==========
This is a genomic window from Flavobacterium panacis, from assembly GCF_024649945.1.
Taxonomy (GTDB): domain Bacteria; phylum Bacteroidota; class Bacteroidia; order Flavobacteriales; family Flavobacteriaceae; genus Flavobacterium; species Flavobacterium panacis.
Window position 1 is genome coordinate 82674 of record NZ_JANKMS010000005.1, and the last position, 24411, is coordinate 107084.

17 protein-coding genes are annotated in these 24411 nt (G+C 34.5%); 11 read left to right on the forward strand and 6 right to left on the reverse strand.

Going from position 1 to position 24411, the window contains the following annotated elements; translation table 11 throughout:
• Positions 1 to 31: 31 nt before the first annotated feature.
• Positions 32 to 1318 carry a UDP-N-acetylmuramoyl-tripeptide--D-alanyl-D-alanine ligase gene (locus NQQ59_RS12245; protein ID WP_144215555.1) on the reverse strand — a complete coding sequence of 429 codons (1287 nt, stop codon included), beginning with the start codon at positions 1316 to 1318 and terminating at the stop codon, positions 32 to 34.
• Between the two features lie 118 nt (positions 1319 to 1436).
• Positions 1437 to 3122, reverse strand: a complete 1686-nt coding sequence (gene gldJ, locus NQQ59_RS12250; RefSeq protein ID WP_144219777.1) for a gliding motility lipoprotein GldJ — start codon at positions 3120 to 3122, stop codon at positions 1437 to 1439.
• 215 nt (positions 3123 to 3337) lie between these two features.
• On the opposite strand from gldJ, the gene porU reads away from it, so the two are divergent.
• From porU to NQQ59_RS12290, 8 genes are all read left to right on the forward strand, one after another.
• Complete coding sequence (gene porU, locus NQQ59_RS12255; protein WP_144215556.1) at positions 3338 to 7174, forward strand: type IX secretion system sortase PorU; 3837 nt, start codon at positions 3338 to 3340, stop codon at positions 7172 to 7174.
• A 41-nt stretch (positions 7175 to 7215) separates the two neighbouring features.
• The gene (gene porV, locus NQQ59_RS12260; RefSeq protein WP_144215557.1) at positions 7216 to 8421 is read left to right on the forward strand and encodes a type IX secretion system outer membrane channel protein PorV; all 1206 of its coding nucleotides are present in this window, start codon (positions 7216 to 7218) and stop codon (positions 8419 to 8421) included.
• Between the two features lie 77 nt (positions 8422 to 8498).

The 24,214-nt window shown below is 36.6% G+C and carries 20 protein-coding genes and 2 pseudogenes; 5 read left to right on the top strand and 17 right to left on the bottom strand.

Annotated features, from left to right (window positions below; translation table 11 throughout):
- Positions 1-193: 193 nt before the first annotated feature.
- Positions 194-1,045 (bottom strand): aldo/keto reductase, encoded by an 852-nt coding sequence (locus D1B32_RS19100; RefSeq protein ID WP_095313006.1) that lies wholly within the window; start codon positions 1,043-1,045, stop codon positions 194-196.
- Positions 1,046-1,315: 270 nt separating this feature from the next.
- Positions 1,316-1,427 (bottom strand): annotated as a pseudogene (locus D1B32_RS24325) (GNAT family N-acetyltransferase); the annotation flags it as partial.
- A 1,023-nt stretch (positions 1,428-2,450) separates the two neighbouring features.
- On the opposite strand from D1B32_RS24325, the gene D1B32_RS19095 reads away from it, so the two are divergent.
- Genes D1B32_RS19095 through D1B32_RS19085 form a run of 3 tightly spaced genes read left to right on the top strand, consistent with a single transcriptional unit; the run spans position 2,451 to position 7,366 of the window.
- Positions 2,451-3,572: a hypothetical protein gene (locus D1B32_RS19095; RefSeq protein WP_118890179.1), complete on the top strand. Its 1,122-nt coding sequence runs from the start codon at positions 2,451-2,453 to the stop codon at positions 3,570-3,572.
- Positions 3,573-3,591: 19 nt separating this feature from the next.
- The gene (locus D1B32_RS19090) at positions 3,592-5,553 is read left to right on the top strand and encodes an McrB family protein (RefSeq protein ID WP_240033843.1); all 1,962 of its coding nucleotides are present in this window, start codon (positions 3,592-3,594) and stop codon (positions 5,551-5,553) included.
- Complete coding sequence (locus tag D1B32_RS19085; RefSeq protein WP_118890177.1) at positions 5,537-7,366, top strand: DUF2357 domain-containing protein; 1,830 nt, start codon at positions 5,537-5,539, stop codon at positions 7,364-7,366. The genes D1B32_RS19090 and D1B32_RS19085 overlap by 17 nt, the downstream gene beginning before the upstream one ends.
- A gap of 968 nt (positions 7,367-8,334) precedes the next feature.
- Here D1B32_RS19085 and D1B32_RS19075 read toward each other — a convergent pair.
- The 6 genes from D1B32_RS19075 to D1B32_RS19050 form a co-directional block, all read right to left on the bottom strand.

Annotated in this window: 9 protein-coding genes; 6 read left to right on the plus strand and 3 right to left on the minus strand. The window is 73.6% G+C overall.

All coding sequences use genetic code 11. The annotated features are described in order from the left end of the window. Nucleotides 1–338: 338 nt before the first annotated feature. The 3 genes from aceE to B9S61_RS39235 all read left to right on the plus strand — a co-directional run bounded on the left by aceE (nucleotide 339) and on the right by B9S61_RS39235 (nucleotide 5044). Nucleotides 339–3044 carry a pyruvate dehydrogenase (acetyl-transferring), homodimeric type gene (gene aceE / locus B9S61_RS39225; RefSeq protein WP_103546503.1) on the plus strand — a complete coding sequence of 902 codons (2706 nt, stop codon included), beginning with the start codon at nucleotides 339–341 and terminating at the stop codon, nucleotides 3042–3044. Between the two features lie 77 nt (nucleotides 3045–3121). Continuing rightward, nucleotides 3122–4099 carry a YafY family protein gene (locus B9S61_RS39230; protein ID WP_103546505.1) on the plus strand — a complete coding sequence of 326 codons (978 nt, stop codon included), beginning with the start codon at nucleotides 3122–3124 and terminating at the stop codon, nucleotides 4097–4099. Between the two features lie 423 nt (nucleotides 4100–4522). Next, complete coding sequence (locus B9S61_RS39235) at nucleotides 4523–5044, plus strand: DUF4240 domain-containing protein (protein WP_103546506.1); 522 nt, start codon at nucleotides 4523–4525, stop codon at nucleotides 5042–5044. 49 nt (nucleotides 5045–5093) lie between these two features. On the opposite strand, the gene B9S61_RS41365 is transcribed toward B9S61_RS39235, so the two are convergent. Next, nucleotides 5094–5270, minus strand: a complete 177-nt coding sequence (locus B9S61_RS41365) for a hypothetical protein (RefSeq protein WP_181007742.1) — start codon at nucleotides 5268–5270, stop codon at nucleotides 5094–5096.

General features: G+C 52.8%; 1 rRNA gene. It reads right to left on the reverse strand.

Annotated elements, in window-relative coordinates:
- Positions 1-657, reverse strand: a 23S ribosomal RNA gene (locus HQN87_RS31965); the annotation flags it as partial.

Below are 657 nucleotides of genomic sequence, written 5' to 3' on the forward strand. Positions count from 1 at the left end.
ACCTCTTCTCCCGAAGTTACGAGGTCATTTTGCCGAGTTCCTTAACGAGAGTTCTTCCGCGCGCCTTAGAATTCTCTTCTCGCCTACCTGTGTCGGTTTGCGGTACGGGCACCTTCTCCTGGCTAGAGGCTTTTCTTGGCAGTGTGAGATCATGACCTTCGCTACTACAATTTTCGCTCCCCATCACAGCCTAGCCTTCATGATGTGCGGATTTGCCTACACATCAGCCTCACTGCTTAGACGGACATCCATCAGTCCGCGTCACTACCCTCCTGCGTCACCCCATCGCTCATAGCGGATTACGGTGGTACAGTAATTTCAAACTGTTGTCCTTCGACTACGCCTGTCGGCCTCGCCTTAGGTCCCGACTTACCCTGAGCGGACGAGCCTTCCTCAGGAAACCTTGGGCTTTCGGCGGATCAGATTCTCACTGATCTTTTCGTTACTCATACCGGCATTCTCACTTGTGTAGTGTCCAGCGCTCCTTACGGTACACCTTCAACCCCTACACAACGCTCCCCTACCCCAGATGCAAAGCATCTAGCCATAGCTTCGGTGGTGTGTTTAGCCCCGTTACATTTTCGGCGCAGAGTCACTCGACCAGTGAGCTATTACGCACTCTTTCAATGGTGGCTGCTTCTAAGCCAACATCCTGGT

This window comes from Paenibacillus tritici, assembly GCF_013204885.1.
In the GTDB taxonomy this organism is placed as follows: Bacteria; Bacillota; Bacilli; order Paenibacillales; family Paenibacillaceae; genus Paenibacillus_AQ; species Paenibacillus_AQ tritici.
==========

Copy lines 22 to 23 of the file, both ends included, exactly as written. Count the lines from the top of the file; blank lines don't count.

- Positions 1,316-1,427 (bottom strand): annotated as a pseudogene (locus D1B32_RS24325) (GNAT family N-acetyltransferase); the annotation flags it as partial.
- A 1,023-nt stretch (positions 1,428-2,450) separates the two neighbouring features.